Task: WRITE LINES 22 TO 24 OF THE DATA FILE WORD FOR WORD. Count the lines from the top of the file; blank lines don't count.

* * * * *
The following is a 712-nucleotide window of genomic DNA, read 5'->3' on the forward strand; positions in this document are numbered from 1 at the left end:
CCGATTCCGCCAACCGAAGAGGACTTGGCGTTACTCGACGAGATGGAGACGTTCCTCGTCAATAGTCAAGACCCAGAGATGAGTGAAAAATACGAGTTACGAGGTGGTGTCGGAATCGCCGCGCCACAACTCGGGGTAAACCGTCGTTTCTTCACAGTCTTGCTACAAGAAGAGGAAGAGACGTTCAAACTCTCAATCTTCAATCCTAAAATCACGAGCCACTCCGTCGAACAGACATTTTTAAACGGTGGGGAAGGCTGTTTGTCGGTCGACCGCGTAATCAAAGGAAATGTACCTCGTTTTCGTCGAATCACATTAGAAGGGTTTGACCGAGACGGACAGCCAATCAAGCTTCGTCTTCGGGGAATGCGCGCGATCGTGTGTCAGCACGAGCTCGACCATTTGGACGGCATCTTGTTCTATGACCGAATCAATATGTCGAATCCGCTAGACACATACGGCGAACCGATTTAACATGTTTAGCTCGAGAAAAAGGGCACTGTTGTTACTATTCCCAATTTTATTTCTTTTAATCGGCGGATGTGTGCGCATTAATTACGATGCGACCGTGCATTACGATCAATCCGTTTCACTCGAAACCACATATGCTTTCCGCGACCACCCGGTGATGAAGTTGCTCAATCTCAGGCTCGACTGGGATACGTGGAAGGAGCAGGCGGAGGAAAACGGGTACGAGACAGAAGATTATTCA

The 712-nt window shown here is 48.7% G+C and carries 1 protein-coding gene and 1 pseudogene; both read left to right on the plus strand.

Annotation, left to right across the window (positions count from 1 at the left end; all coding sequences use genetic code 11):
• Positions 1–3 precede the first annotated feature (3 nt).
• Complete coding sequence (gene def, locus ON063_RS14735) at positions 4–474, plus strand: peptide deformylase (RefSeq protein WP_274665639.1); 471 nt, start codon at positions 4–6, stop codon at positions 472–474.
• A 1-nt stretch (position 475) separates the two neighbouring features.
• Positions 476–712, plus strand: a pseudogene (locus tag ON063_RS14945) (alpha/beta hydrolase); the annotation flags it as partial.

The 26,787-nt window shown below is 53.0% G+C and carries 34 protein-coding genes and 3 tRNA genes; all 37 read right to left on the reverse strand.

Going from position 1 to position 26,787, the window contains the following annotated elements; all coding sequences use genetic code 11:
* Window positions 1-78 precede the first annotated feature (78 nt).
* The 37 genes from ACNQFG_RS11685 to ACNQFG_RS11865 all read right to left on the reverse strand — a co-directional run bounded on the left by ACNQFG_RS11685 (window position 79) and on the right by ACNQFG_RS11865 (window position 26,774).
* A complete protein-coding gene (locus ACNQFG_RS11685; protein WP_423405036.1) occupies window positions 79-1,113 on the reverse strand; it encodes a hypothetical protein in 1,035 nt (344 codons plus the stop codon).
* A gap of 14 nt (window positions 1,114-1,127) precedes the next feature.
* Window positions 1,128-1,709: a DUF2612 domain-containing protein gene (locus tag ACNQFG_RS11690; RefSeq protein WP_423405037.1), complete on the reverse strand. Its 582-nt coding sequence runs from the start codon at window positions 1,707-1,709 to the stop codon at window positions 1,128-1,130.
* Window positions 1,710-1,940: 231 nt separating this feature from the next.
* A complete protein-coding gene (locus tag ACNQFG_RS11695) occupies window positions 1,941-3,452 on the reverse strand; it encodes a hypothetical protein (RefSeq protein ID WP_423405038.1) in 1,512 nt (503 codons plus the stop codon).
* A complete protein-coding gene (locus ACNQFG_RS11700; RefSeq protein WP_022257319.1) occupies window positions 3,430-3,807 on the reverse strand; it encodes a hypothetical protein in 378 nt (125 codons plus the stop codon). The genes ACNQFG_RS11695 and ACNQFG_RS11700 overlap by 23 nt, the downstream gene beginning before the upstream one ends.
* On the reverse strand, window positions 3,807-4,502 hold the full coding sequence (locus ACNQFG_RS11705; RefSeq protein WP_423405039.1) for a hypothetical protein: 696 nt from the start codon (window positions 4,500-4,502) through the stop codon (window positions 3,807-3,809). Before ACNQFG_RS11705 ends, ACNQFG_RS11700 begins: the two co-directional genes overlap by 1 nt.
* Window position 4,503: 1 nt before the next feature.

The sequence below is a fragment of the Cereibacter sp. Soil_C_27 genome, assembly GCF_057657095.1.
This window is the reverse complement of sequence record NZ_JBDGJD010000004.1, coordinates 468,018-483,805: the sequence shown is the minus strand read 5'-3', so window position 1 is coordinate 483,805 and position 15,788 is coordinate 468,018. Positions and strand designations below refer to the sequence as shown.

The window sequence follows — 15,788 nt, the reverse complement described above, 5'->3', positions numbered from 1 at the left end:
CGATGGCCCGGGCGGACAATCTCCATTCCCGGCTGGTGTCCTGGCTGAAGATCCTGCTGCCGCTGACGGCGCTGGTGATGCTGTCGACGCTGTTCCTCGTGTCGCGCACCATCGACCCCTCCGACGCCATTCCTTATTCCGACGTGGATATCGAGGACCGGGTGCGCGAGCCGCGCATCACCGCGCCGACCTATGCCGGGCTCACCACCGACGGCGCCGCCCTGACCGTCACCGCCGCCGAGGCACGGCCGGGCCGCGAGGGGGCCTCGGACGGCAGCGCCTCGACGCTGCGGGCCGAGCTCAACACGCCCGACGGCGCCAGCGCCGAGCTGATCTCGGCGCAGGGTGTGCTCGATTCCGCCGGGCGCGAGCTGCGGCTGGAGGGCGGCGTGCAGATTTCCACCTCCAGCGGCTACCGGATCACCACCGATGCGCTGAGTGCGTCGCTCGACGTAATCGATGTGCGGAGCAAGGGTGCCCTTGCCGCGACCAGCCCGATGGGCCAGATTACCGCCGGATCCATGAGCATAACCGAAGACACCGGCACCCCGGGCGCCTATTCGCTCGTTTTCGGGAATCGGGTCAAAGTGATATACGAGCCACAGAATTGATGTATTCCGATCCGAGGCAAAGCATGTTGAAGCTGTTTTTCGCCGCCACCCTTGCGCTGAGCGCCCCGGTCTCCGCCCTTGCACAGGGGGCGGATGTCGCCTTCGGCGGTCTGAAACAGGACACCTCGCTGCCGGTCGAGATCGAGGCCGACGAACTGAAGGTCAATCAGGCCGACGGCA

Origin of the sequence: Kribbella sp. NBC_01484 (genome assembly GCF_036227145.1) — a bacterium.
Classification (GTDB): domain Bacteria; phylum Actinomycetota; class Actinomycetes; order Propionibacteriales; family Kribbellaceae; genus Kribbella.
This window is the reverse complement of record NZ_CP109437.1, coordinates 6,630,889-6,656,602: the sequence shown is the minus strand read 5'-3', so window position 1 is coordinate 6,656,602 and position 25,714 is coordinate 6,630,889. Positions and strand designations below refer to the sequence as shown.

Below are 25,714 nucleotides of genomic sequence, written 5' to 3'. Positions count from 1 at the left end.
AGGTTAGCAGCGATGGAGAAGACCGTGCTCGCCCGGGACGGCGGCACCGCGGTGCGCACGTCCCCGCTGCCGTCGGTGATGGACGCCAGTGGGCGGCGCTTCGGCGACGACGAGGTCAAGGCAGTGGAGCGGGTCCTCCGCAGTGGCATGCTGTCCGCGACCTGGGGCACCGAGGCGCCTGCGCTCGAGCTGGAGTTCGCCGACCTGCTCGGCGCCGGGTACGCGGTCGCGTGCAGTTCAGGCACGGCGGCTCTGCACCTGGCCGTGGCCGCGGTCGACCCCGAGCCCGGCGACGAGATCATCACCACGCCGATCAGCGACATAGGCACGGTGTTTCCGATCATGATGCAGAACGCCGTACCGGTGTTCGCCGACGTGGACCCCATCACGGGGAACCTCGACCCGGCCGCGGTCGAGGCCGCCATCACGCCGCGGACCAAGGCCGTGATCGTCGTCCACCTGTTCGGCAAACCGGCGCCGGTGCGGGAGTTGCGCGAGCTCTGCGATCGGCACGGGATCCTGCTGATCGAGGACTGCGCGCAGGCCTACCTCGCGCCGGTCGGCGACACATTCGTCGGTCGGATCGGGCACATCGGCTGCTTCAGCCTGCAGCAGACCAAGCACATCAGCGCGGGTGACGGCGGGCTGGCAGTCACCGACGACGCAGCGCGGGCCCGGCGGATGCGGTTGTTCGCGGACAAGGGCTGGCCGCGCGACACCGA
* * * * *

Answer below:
This window is the reverse complement of sequence record NZ_JBDGJD010000004.1, coordinates 468,018-483,805: the sequence shown is the minus strand read 5'-3', so window position 1 is coordinate 483,805 and position 15,788 is coordinate 468,018. Positions and strand designations below refer to the sequence as shown.

The window sequence follows — 15,788 nt, the reverse complement described above, 5'->3', positions numbered from 1 at the left end:
CGATGGCCCGGGCGGACAATCTCCATTCCCGGCTGGTGTCCTGGCTGAAGATCCTGCTGCCGCTGACGGCGCTGGTGATGCTGTCGACGCTGTTCCTCGTGTCGCGCACCATCGACCCCTCCGACGCCATTCCTTATTCCGACGTGGATATCGAGGACCGGGTGCGCGAGCCGCGCATCACCGCGCCGACCTATGCCGGGCTCACCACCGACGGCGCCGCCCTGACCGTCACCGCCGCCGAGGCACGGCCGGGCCGCGAGGGGGCCTCGGACGGCAGCGCCTCGACGCTGCGGGCCGAGCTCAACACGCCCGACGGCGCCAGCGCCGAGCTGATCTCGGCGCAGGGTGTGCTCGATTCCGCCGGGCGCGAGCTGCGGCTGGAGGGCGGCGTGCAGATTTCCACCTCCAGCGGCTACCGGATCACCACCGATGCGCTGAGTGCGTCGCTCGACGTAATCGATGTGCGGAGCAAGGGTGCCCTTGCCGCGACCAGCCCGATGGGCCAGATTACCGCCGGATCCATGAGCATAACCGAAGACACCGGCACCCCGGGCGCCTATTCGCTCGTTTTCGGGAATCGGGTCAAAGTGATATACGAGCCACAGAATTGATGTATTCCGATCCGAGGCAAAGCATGTTGAAGCTGTTTTTCGCCGCCACCCTTGCGCTGAGCGCCCCGGTCTCCGCCCTTGCACAGGGGGCGGATGTCGCCTTCGGCGGTCTGAAACAGGACACCTCGCTGCCGGTCGAGATCGAGGCCGACGAACTGAAGGTCAATCAGGCCGACGGCA